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Ag industry faces spring season with zero funding

With spring weather arriving this week, it is safe to say that everybody is ready for flowers, fresh fruits and vegetables and outdoor activities.


Most anxious about spring are local growers, as communities throughout the state rely on their production.

Yet, at the start of the season the agribusiness industry in Pennsylvania is preparing for the dismantling of its academic resources after more than eight months of no funding, according to a news release.

Gov. Tom Wolf line-item vetoed more than $50 million from the state’s agricultural programs. What exactly does this mean for agriculture here?

It means possibly closing Penn State University’s Cooperative Extension and Agriculture Research programs, an educational network that provides resources and expertise to agribusinesses across the state.

The network’s expertise includes responding to natural crises, as well as outbreaks of animal diseases and food-borne illnesses.

So far in this fiscal year, from July 1, 2015 through June 30, 2016, the amount of money going to the Extension programs is zero, according to Mark O’Neill, director of media and strategic communications for the Pennsylvania Farm Bureau.

Midstate farmers stress impact of budget impasse

Midstate farmers, the Pennsylvania Farm Bureau and the dean of Penn State’s College of Agricultural Sciences gathered yesterday to warn about the possible shutdown of Penn State University’s Cooperative Extension and Agriculture Research programs.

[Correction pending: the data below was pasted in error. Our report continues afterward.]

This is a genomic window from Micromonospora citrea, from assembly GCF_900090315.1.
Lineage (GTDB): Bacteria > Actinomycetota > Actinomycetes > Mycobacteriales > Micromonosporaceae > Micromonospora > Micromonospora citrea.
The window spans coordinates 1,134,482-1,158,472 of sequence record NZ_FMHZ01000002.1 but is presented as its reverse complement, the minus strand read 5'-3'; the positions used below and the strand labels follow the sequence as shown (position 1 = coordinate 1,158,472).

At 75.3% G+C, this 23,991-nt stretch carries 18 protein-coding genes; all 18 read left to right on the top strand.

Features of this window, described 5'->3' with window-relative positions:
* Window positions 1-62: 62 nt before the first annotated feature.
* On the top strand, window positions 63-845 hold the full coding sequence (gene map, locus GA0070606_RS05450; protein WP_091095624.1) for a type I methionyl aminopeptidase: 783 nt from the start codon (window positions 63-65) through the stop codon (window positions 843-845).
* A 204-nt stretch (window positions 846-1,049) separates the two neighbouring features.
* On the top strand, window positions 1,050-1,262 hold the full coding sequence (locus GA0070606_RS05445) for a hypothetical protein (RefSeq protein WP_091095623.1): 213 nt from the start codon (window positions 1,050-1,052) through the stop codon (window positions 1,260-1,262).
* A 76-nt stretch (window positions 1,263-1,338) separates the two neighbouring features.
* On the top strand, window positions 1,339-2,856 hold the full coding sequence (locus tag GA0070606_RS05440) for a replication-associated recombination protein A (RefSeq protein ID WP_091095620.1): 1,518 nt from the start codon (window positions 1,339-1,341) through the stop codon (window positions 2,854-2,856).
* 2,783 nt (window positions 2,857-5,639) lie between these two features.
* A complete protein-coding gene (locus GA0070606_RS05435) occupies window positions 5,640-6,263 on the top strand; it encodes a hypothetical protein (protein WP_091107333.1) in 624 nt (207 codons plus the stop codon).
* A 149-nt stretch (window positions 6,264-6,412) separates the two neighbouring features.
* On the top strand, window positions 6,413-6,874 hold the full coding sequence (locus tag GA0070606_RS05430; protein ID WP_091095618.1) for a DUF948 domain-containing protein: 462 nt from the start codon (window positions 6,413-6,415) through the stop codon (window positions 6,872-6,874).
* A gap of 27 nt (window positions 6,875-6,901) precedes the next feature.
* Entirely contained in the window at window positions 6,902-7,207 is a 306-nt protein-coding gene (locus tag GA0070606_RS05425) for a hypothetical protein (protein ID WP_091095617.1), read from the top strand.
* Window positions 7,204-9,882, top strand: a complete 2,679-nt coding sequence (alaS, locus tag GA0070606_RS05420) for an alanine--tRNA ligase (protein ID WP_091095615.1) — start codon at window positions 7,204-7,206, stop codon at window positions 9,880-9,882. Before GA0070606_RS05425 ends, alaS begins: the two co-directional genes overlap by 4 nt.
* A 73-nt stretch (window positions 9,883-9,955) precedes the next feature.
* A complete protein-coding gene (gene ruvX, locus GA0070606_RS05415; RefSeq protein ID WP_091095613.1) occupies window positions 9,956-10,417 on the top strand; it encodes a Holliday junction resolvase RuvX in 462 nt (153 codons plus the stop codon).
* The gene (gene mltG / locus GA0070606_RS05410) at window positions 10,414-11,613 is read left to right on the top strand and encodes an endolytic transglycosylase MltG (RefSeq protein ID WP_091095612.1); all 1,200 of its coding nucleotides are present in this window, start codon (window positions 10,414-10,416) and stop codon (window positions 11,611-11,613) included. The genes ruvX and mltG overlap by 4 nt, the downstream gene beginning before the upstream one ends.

The programs’ 1,100 workers – whose jobs are on the line – are often  the only link between local farmers and information about what threats are looming, how to handle pest control, new information available for best practices and timely recommendations.

“You never know year to year whether their might be some type of new potential disease, pest or element that just happens out of the blue,” O’Neill said.

Extension offices are located throughout Pennsylvania’s 67 counties and provide a wide variety of services including leadership development for 90,000 youth involved in 4-H. 

Yesterday’s gathering took place at Penn State’s Fruit Research and Extension Center, in Biglerville, the epicenter of Pennsylvania’s fruit belt in Adams County.

Bruce Hollabaugh is a fruit grower and co-owner of Butler Township-based Hollabaugh Brothers Fruit Farm and Market.

“Our family farm relies heavily on the Fruit Research and Extension Center,” Hollabaugh said. “In one instance, a research project spearheaded by the center significantly increased the production of apples on our farm by showing us how to transition our orchards from old tree systems to the next generation of growing through high-density precision planting.”

A short-term closure of the fruit research center could hurt farmers like Hollabaugh, and a long-term shutdown could threaten the capability of fruit growers and food safety.

The impact on fruit growers is just one example, but a shutdown of extension services could impact every commodity in Pennsylvania agriculture.

The fight for funding

Lawmakers in the House and Senate have introduced two bills to restore funding to agriculture research programs. Although slightly different, each bill calls for enough funding to continue the programs.

“The bottom line for a lot of this is that if it would close down, farmers could be in a huge bind because there really aren’t a lot of other resources out there,” O’Neill said. “It’s not like there’s a backup organization somewhere.”

Lenay Ruhl

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